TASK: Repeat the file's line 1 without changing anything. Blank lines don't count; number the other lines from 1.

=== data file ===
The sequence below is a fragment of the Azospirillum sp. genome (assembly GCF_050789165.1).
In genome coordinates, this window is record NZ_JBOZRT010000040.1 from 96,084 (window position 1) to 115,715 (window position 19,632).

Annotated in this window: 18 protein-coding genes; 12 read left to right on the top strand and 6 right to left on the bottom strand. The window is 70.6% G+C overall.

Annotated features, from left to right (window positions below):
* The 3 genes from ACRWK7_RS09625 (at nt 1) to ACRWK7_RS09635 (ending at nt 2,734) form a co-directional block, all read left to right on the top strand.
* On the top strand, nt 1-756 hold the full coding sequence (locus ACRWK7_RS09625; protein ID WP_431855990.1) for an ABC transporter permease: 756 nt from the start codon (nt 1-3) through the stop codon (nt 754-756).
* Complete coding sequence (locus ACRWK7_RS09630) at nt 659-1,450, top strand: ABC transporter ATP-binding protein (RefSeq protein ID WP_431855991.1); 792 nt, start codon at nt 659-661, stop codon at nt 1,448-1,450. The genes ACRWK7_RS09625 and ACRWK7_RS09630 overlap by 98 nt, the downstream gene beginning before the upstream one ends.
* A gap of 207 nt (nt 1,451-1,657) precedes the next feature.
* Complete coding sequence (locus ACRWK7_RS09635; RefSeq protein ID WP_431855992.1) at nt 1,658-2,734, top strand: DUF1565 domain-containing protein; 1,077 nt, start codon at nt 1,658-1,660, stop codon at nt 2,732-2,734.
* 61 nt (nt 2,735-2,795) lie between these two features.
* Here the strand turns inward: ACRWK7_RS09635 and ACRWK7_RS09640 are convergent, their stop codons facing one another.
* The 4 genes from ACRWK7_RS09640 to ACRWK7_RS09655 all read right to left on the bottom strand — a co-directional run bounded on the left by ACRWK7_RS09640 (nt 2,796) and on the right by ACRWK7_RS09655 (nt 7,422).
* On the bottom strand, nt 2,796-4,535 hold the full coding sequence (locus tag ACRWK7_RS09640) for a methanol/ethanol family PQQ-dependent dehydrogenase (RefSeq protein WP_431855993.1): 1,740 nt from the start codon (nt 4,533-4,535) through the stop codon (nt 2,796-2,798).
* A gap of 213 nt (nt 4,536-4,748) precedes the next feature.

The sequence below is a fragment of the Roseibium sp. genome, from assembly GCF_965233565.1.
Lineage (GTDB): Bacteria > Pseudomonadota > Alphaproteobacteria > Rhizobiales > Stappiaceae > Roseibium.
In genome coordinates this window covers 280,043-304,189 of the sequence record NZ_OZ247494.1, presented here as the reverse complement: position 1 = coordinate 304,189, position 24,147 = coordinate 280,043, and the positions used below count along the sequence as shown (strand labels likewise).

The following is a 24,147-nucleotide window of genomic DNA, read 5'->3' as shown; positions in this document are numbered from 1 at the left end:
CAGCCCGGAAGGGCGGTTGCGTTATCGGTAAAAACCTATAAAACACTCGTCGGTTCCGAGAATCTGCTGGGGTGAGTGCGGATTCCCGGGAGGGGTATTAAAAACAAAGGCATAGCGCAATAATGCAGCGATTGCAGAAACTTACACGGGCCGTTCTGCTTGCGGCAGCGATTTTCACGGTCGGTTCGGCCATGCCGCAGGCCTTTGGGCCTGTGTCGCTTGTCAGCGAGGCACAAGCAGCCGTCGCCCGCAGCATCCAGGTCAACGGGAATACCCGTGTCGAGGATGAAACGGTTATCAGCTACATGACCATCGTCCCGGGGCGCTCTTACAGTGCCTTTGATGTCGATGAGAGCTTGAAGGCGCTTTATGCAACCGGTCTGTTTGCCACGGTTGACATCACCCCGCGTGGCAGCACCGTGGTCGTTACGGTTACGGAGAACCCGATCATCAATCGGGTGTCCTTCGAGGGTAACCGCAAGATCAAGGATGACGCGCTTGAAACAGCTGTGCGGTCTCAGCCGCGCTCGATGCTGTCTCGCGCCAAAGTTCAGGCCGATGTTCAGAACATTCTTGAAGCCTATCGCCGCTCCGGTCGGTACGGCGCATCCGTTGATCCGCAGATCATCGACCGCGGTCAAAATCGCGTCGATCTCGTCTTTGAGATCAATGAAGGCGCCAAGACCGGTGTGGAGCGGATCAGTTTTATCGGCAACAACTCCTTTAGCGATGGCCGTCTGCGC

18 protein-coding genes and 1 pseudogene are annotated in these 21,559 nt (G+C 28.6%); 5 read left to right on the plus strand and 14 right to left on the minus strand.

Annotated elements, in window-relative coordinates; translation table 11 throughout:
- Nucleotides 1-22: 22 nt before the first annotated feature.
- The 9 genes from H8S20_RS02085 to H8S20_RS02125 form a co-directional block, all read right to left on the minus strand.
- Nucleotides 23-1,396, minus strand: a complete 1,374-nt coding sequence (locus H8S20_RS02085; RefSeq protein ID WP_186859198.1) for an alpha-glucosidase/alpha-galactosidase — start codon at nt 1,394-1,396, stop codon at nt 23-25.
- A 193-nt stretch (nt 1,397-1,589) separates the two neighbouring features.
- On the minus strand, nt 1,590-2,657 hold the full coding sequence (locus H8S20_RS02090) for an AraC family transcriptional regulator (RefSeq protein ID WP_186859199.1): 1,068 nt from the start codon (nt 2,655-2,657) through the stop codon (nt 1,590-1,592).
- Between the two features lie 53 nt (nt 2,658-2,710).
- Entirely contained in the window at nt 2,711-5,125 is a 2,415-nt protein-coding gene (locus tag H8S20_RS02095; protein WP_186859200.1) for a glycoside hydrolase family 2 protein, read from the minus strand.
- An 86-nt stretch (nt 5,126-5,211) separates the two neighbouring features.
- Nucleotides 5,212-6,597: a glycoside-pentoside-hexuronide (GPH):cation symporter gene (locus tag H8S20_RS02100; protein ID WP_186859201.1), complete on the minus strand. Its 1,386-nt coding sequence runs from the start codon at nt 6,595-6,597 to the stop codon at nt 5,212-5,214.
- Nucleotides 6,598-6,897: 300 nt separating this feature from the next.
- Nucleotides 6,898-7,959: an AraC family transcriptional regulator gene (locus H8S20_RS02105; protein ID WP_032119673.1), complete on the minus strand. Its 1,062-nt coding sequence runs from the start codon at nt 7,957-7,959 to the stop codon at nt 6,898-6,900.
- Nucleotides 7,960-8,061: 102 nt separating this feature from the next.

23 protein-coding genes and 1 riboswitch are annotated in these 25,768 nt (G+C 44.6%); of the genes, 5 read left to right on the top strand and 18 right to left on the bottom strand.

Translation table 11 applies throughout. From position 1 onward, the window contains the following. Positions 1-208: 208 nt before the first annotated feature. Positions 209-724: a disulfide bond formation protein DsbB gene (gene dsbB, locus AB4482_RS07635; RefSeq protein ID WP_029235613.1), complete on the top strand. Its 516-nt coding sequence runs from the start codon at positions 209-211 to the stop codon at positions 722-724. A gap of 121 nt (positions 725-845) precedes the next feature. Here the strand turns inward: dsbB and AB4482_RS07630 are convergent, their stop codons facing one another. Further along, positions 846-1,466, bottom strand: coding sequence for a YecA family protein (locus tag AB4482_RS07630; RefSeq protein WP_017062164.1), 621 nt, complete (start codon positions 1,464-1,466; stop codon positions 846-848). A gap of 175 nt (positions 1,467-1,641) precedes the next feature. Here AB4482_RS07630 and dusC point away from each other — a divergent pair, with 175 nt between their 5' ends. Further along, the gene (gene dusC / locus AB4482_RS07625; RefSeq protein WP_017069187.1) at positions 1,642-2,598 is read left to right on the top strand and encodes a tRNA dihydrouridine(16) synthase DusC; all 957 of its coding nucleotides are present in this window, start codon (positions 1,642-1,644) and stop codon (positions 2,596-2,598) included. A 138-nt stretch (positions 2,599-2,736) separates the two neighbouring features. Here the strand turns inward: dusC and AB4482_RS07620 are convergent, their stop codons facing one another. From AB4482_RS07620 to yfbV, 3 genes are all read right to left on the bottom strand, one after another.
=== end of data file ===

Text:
The sequence below is a fragment of the Azospirillum sp. genome (assembly GCF_050789165.1).